After having said initially that, "In spite of all, this is a great and wonderful war," Weber lost his illusions. He now devoted much of his time to writing memoranda and to seeking to influence government officials, as a kind of self-appointed prophet of doom. He attacked the conduct of the war and the ineptitudes of Germany's leadership. He was particularly enraged by the increasing reliance on submarine warfare, which, he prophesied, would bring America into the war and lead to eventual defeat. He was not a principled enemy of the war, yet he urged limited war aims and restraints on the industrialists and the Junker forces of the Right, whose imperialist ambitions were wide ranging. He advocated the extension of peace feelers, especially in the direction of the English.
The established powers never availed themselves of Weber's advice and he was driven to a paroxysm of loathing and despair about the current German leadership. Articles urging a change in the whole political structure of Germany, the development of responsible parliamentary government, restrictions on the powers of the Kaiser and the Chancellor led the government to consider prosecuting him for the crime of lese majeste. The reliable nationalist of yesterday seemed to come perilously close to the Vaterlandslosen Gesellen, the enemies of the fatherland, on the pacifist and "defeatist" Left.
When the sailors mutinied at Kiel on November 3, 1918, and gave the signal for the German revolution, Weber's first reaction was negative. He called the revolution a bloody carnival. But he soon rallied to it and attempted to develop the basis for a liberal German polity.
Earlier in 1918 Weber had for the first time in many years lectured for a full semester at the University of Vienna; a year later he accepted a call to the University of Munich where he began to lecture in the middle of the year. His well-known lectures, Science as a Vocation and Politics as a Vocation, were first delivered to an audience of students at Munich in 1919, and bear all the marks of his attempt to define his major political and intellectual orientation in a time of revolutionary upheaval.
In the last three years of his life, 1918-20, Weber developed an astounding political activity. He wrote a number of major newspaper articles, memoranda, and papers on the politics of the hour. He was a founding member of and active campaigner for the newly organized Deutsche Demokratische Partei; he served as an adviser to the German delegation to the Versailles peace conference; he had an active hand in the preliminary work of writing a new German constitution; he addressed student assemblies and academic groups alike and endeavored, in the revolutionary turmoil of these days, to define a rational-democratic orientation, opposed alike to the right-wing excesses of the enemies of the Republic and the revolutionary chiliasm of some of his young friends of the Left. He attempted to establish close contacts with the Social Democratic movement, but the man who had committed the sacrilege of calling the revolution a bloody carnival never managed to overcome the opposition of most left-wing politicians. As a result, proposals to have him join the government or to make him a candidate for the Presidency of the Republic came to naught. Party bureaucrats could only be suspicious of a man who, though he had shifted from monarchist to republican loyalties, continued to be highly critical of party machines and openly hankered for some decisive charismatic breakthrough that would put an end to the reign of mediocrities.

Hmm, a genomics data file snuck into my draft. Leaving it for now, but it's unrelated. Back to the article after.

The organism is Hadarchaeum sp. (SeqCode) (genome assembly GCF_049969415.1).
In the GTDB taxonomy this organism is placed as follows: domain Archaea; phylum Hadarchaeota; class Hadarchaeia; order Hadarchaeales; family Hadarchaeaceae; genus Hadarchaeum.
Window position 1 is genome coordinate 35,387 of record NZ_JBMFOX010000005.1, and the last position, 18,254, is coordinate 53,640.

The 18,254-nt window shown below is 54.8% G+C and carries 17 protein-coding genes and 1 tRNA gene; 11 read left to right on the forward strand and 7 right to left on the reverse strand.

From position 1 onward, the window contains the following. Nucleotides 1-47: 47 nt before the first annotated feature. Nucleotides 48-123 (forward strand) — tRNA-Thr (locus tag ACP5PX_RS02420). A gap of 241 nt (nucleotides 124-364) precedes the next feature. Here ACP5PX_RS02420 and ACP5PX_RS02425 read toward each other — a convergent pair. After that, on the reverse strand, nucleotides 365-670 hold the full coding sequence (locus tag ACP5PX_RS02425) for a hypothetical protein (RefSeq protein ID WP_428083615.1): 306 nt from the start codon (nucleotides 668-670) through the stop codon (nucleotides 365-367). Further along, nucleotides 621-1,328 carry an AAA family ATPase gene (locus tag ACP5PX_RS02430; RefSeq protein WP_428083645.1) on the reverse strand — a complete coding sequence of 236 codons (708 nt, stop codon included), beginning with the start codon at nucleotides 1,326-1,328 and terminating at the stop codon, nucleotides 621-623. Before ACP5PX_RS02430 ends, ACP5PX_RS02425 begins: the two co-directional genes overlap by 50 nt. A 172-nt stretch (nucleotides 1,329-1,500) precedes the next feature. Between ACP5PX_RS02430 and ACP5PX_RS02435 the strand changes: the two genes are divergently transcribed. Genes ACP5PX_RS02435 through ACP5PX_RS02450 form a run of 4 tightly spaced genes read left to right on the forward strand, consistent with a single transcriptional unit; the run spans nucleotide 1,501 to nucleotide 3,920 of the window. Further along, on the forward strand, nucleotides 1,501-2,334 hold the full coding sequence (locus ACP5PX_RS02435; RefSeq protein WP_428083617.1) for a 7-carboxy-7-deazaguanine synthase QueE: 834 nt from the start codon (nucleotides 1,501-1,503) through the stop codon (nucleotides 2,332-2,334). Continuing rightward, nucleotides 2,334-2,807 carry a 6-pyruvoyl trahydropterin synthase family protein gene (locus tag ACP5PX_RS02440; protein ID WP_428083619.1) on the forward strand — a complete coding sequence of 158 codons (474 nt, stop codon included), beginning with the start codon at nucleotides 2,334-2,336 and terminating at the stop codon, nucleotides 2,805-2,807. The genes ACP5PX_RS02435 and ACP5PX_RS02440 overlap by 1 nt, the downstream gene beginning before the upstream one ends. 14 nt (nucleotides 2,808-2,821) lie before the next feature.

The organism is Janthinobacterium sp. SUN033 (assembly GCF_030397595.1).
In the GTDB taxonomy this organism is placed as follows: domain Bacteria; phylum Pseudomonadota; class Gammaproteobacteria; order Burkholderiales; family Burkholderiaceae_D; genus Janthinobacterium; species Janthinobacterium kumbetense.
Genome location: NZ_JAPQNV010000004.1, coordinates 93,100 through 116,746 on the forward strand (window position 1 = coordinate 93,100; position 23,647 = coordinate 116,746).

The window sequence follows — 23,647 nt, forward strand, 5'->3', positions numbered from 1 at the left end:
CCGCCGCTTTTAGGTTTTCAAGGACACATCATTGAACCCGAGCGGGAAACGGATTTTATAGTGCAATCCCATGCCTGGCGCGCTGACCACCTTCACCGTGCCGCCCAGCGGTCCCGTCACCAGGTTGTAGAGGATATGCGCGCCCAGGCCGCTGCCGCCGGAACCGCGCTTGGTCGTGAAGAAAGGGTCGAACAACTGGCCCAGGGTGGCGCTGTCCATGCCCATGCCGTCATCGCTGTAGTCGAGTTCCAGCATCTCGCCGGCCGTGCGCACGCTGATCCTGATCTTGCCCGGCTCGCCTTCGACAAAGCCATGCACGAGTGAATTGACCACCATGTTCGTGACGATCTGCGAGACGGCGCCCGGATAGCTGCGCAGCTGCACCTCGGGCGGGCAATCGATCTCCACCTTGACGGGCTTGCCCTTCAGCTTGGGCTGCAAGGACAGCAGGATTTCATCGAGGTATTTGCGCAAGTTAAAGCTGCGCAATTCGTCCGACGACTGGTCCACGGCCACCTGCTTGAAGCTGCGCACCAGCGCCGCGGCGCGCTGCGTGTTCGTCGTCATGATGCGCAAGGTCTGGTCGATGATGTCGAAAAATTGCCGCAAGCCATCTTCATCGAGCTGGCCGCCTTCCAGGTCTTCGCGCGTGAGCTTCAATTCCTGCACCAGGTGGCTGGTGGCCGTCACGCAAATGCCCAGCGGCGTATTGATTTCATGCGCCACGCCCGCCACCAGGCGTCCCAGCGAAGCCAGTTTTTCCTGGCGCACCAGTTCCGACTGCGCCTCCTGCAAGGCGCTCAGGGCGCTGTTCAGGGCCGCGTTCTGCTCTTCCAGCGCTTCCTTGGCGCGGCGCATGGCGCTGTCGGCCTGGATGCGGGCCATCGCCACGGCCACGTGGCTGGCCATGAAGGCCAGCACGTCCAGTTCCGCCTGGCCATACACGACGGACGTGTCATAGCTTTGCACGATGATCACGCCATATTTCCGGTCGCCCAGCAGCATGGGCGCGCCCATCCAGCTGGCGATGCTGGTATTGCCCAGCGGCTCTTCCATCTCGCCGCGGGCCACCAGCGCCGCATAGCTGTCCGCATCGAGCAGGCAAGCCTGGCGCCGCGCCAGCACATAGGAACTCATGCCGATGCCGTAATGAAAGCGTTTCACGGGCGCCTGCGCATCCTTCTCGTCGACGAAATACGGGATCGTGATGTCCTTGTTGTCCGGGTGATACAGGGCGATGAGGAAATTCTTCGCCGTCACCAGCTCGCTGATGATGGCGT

During the war years, Weber put the finishing touches to his work on the sociology of religion. The Religion of China and The Religion of India were published in 1916, and Ancient Judaism appeared a year later. During this period, and in the immediate postwar years, Weber also worked on his magnum opus, Wirtschaft und Gesellschaft (Economy and Society). Although he was not able to complete this work, what he finished was published posthumously, as were his last series of lectures at Munich, entitled General Economic History.
An Exemplary Moralist
Early in June 1920, Weber developed a high fever, and at first it was thought that he suffered from the flu. The illness was later diagnosed as pneumonia, but it was too late. He died on June 14th.